I hate Klezmer music. The whiny shriek of the clarinet sounds like a castrato who woke up to find a tarantula staring at him. The tunes all sound like a newly bar-mitzvahed boy went crazy on Clarinet or Trumpet Hero. The roughness of the syllables coming from the singer’s mouth reminds me of what I imagine pre-WWII Eastern Europe to be like, a place my grandparents left for a good reason.
But from the ages of four to sixteen, I’ve spent my summers in the Quebecois Laurentian Mountains listening to the music I despise 24 hours a day at KlezKanada, a weeklong Yiddish cultural festival.
I love every second of every year at KlezKanada in Canada.
From the moment I first walked on to the gravel of the driveway that leads into the KlezKanada campsite, I was an instant celebrity. My father, born and raised in a Yiddish-speaking household, is the festival’s local celebrity. His witty and educational classes on Yiddish culture and language, as well as his hilarious MCing of the final, are the highlights of the attendees’ week. Whenever I was asked who my daddy was, the tone of the adult, who was usually trying to get me in trouble, changed from obnoxious and authoritative to awestruck and endearing.
By the second day of my first year at KlezKanada, I realized people weren’t buying me all the Coketails in the world because of my cute smile and funky hats. I was in a position that allowed me to act against the etiquette all the other children had to obey. And with my dad’s laid-back attitude, I could do whatever I wanted.
I loved to walk in on my father’s classes and tell the students how dumb they were because they couldn’t tell the difference between the letters gimel and zayn. I climbed onto the stage when my dad MCed and snatched the microphone away and began to test out my comedic material. I criticised the chef for serving anything but dessert. But everyone simply smiled at me and told me how cute I was.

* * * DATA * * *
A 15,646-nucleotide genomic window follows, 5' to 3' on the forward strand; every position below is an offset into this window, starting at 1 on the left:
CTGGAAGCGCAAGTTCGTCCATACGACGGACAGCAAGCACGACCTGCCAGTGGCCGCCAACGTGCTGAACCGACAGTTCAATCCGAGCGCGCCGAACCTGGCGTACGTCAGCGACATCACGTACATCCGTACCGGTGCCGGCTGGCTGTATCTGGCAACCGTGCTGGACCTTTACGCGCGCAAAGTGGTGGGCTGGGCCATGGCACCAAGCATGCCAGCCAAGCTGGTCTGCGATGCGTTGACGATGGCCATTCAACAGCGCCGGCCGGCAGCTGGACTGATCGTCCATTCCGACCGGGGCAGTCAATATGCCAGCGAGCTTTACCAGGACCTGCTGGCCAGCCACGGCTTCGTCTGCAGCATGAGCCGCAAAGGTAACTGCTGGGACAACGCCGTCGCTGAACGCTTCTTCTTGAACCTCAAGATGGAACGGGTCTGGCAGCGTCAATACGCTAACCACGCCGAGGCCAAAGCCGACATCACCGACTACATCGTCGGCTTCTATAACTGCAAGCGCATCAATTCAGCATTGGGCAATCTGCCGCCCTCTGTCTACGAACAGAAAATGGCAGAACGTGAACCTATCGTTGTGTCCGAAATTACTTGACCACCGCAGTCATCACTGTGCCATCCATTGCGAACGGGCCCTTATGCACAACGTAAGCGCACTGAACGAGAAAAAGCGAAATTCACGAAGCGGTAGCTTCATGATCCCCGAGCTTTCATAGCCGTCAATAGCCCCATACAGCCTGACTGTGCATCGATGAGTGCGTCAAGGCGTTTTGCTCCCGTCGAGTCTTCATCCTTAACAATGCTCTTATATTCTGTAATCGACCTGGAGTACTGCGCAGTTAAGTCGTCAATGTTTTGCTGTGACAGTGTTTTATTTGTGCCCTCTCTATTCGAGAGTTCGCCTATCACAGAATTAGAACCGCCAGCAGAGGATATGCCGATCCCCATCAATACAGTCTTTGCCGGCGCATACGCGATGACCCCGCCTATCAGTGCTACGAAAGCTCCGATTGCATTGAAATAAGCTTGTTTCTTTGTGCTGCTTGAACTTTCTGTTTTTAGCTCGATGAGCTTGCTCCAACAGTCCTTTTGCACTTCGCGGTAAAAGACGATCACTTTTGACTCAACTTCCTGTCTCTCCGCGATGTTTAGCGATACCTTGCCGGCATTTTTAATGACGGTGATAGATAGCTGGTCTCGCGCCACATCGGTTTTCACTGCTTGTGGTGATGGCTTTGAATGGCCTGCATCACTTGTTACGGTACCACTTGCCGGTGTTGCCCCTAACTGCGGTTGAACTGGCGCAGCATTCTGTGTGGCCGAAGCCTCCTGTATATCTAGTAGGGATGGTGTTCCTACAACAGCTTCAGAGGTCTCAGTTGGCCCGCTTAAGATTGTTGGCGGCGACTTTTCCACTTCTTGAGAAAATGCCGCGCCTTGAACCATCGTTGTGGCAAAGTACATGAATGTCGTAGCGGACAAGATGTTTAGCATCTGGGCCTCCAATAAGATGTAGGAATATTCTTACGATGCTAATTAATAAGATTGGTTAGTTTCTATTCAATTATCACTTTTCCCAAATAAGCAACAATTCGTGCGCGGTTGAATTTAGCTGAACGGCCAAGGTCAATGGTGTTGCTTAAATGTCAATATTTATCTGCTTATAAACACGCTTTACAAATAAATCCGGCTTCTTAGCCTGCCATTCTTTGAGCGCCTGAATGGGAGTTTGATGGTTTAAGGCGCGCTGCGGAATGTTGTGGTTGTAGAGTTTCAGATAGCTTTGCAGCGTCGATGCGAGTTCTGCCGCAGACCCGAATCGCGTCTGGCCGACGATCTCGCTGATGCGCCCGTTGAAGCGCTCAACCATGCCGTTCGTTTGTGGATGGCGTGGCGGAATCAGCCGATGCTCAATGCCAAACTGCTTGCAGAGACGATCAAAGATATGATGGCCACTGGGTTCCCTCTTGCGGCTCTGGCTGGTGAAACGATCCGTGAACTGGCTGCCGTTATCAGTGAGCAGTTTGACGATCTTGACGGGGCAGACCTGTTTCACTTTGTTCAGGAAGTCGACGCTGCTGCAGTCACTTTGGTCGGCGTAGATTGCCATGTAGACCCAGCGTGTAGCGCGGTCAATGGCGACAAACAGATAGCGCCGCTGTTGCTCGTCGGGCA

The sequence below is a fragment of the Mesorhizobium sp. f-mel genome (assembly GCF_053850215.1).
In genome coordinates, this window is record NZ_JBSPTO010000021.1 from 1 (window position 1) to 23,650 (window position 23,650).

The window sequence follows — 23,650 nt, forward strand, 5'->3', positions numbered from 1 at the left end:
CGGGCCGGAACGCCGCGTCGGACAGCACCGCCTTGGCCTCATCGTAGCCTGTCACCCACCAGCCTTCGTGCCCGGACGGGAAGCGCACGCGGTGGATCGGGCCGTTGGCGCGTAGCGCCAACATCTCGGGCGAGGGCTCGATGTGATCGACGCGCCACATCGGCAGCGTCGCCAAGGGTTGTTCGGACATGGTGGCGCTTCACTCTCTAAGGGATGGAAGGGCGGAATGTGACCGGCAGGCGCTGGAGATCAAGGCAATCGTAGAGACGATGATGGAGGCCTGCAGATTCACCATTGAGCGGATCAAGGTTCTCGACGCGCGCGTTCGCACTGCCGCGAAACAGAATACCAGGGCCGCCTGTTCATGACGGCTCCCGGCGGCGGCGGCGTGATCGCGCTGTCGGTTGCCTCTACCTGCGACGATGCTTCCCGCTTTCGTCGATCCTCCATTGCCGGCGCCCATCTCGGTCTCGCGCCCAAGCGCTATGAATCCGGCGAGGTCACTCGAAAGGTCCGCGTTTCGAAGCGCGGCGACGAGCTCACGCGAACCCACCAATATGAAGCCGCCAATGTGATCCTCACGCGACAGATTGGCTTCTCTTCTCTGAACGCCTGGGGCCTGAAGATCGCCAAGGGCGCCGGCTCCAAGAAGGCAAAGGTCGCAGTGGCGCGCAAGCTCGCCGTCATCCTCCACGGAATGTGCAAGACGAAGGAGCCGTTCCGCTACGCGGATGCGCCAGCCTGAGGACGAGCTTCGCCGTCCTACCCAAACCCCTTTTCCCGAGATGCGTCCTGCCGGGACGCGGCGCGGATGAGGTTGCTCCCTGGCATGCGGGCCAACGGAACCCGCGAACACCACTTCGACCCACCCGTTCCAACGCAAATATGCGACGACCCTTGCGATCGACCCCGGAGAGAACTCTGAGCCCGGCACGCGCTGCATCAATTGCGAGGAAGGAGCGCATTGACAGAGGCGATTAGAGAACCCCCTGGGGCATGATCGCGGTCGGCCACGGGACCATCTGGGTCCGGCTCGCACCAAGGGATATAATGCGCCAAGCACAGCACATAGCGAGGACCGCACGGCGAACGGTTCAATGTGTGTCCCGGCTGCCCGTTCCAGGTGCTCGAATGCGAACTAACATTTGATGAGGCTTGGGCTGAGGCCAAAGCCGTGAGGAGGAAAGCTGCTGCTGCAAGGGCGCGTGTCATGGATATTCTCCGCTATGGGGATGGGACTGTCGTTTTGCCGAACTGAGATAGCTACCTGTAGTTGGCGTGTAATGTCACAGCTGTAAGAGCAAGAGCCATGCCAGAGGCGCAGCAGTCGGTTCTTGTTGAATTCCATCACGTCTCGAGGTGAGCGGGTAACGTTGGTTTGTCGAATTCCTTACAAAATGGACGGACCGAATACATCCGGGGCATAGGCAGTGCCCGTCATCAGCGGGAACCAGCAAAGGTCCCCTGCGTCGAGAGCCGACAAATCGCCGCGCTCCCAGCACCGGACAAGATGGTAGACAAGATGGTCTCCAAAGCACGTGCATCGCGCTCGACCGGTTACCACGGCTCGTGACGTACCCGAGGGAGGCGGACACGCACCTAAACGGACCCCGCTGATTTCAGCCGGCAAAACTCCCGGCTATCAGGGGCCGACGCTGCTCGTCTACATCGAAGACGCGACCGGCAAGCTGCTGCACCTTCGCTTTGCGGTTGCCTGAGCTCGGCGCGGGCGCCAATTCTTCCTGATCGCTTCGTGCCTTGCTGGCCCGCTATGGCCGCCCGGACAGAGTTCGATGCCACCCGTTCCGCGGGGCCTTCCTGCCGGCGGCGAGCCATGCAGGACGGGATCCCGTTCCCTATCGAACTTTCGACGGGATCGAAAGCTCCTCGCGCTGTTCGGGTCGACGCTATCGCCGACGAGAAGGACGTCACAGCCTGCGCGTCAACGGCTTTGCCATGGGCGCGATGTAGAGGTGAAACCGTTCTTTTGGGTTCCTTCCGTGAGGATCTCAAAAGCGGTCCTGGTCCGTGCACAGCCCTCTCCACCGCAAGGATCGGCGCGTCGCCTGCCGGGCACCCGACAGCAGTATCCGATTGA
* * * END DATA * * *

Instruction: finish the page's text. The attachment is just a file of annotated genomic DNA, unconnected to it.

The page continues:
Since the majority of people who attend KlezKanada annually are elderly, they don’t realize that I grow up a bit more every year. When I was sixteen, I was laughing with my friend during a concert. An old lady in front of us told my friend to “zip it!” but her eyes softened when she looked at me, and she proceeded to tell me never to hide my beautiful smile.
But my favourite part of KlezKanada was the interviews I conducted with my three best friends. Every day we would choose a new victim to interview. Sometimes it would be people we knew well, such as the teenagers whom we thought were so cool, other times it would be random people, such as the clarinettist that bore a striking resemblance to Chad Michael Murray. No matter who it was, I was notorious for asking the most inappropriate questions.
“How many girlfriends have you had?”
“A couple means TWO! A fifteen-year-old only had TWO girlfriends! What a loser!”
I would continue to ask these types of questions, unknowingly taking on the role of the National Inquirer: Yiddishland Edition.
“Have you gained weight? I saw you eating a slice of cake last night—control yourself, man!”
“Did you put your eyeliner on in the dark today? You look like a raccoon.”
“Remember that time you asked Leah out and she rejected you?”
Every day, no matter how inappropriate the questions were, my three friends and I would publish our hour-long interviews in the daily newsletter. The newsletter was distributed to everyone’s dinner table; our interviews were the most popular page. We considered ourselves to be serious journalists.
When we turned fourteen, we stopped doing our interviews because we decided these questions were no longer cute, but rude (the old people may not have remembered we were older, but we were mature enough to stop ourselves). Though I never interviewed anyone so brutally again, this experience has greatly influenced my life decisions.
I always loved the interviews. I found out some incredibly personal things about people I had known since I was a baby. I was amazed how comfortable people felt in conversations with me. Inadvertently, these interviews helped me determine that I want to study journalism in university.
Whenever I write an article, obtaining interviews doesn’t scare me because I remember that if my four-year-old self could look someone straight in the eye and ask her about her romantic relationships, I can do the same at any age.
About the Author: Sabina Wex: I am a freshman at the University of King’s College studying journalism. Find me at Lil Hate Crime or on twitter @sabuwex